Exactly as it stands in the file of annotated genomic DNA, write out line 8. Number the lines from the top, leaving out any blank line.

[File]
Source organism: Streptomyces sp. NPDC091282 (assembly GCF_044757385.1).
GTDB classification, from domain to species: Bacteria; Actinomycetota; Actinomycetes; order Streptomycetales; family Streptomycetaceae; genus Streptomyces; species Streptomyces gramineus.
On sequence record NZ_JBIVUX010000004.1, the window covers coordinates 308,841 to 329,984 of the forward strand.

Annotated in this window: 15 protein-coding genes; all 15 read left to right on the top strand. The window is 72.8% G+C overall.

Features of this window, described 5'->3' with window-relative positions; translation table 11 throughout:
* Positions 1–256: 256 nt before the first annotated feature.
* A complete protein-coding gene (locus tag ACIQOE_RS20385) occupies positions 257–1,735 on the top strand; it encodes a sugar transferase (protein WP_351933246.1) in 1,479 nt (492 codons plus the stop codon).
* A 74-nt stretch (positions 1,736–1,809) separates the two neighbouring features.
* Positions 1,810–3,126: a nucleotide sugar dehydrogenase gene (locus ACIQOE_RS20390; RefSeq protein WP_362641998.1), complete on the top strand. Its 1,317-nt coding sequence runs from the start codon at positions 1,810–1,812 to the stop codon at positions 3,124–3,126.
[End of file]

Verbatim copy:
* A 74-nt stretch (positions 1,736–1,809) separates the two neighbouring features.